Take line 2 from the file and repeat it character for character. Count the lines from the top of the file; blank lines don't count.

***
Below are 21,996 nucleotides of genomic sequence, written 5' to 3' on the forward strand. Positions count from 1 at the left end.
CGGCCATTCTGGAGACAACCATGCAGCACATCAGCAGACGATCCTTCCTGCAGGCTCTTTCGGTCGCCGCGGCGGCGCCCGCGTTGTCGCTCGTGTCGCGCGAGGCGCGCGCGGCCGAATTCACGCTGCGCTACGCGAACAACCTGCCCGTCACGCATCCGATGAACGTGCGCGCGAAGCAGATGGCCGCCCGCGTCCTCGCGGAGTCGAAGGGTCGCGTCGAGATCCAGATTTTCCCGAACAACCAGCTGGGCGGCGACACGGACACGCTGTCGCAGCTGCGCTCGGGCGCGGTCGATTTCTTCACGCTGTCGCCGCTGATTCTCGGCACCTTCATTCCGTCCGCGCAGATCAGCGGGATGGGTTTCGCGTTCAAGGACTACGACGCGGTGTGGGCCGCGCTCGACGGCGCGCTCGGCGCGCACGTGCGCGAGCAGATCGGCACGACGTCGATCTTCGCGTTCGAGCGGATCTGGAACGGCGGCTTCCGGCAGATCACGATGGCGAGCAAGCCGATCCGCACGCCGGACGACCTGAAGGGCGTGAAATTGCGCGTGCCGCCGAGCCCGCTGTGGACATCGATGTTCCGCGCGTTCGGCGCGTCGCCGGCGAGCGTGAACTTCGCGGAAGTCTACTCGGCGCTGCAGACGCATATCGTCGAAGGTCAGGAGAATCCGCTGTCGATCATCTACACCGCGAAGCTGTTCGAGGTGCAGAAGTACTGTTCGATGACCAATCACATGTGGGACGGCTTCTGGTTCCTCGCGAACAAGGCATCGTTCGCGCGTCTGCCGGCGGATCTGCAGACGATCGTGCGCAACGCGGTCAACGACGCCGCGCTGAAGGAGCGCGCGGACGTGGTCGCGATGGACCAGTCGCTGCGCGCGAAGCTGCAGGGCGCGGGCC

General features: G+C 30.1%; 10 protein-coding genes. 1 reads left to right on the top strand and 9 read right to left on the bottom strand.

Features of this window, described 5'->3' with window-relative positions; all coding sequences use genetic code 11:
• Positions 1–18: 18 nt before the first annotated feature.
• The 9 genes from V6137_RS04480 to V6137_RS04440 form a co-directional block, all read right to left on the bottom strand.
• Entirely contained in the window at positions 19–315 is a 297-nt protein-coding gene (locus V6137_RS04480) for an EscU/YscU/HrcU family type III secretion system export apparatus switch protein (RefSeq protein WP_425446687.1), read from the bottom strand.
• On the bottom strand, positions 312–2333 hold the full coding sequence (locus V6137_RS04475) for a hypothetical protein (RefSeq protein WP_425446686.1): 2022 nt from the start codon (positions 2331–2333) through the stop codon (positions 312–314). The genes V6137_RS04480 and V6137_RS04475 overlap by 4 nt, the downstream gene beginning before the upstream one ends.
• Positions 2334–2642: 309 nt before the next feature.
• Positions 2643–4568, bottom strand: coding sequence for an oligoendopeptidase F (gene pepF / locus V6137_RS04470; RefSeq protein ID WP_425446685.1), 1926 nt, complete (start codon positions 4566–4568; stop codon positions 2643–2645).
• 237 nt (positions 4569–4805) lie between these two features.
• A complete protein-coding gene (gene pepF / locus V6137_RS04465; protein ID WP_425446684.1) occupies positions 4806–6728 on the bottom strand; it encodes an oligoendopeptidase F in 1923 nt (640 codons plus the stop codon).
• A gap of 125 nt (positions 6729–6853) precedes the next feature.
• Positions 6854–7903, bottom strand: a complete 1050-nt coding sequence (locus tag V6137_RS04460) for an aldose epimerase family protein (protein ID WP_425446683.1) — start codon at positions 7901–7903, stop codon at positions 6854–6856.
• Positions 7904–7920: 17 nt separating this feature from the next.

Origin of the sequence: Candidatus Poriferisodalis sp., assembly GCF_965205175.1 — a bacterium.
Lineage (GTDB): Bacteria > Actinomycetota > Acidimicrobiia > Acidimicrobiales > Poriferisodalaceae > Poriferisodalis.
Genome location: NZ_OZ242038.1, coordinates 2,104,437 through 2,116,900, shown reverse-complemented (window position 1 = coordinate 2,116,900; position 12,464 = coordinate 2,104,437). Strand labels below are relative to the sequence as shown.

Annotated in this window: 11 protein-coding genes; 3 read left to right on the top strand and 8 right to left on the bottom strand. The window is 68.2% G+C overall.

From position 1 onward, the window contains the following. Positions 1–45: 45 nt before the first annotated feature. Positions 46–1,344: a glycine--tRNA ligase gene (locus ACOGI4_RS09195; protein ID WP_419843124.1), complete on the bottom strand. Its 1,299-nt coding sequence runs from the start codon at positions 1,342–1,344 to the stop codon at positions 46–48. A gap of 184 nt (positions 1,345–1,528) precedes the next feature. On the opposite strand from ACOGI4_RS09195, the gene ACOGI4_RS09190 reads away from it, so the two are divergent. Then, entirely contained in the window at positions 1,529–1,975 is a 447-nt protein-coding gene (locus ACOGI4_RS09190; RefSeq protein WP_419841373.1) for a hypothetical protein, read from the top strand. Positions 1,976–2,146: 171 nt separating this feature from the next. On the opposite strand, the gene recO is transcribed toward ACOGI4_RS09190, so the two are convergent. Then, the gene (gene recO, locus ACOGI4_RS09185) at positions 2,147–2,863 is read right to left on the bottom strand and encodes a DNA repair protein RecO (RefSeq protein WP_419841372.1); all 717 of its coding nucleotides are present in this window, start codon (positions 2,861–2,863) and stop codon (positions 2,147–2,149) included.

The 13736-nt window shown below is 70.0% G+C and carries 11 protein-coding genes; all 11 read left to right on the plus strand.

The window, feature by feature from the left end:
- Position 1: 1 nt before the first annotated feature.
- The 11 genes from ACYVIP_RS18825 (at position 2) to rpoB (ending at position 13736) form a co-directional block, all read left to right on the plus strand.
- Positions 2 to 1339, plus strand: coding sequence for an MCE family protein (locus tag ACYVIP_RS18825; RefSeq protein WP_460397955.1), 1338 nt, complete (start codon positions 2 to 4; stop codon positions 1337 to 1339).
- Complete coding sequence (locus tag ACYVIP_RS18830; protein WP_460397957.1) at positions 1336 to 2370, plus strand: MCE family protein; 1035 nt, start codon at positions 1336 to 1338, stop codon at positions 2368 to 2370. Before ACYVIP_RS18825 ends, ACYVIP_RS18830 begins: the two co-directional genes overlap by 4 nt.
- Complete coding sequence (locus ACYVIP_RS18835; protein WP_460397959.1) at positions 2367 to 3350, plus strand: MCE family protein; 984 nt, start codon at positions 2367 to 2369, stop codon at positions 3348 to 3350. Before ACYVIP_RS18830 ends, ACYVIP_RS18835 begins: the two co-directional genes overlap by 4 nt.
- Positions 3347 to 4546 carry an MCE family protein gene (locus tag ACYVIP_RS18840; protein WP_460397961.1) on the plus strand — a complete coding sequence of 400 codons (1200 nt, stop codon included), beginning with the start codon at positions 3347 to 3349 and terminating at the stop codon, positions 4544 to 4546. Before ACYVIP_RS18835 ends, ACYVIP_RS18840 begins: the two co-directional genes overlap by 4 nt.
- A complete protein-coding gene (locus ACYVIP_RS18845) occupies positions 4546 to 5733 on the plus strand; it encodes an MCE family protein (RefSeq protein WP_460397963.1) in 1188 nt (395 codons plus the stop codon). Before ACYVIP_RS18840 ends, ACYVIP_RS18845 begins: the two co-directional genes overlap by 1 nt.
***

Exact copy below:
CGGCCATTCTGGAGACAACCATGCAGCACATCAGCAGACGATCCTTCCTGCAGGCTCTTTCGGTCGCCGCGGCGGCGCCCGCGTTGTCGCTCGTGTCGCGCGAGGCGCGCGCGGCCGAATTCACGCTGCGCTACGCGAACAACCTGCCCGTCACGCATCCGATGAACGTGCGCGCGAAGCAGATGGCCGCCCGCGTCCTCGCGGAGTCGAAGGGTCGCGTCGAGATCCAGATTTTCCCGAACAACCAGCTGGGCGGCGACACGGACACGCTGTCGCAGCTGCGCTCGGGCGCGGTCGATTTCTTCACGCTGTCGCCGCTGATTCTCGGCACCTTCATTCCGTCCGCGCAGATCAGCGGGATGGGTTTCGCGTTCAAGGACTACGACGCGGTGTGGGCCGCGCTCGACGGCGCGCTCGGCGCGCACGTGCGCGAGCAGATCGGCACGACGTCGATCTTCGCGTTCGAGCGGATCTGGAACGGCGGCTTCCGGCAGATCACGATGGCGAGCAAGCCGATCCGCACGCCGGACGACCTGAAGGGCGTGAAATTGCGCGTGCCGCCGAGCCCGCTGTGGACATCGATGTTCCGCGCGTTCGGCGCGTCGCCGGCGAGCGTGAACTTCGCGGAAGTCTACTCGGCGCTGCAGACGCATATCGTCGAAGGTCAGGAGAATCCGCTGTCGATCATCTACACCGCGAAGCTGTTCGAGGTGCAGAAGTACTGTTCGATGACCAATCACATGTGGGACGGCTTCTGGTTCCTCGCGAACAAGGCATCGTTCGCGCGTCTGCCGGCGGATCTGCAGACGATCGTGCGCAACGCGGTCAACGACGCCGCGCTGAAGGAGCGCGCGGACGTGGTCGCGATGGACCAGTCGCTGCGCGCGAAGCTGCAGGGCGCGGGCC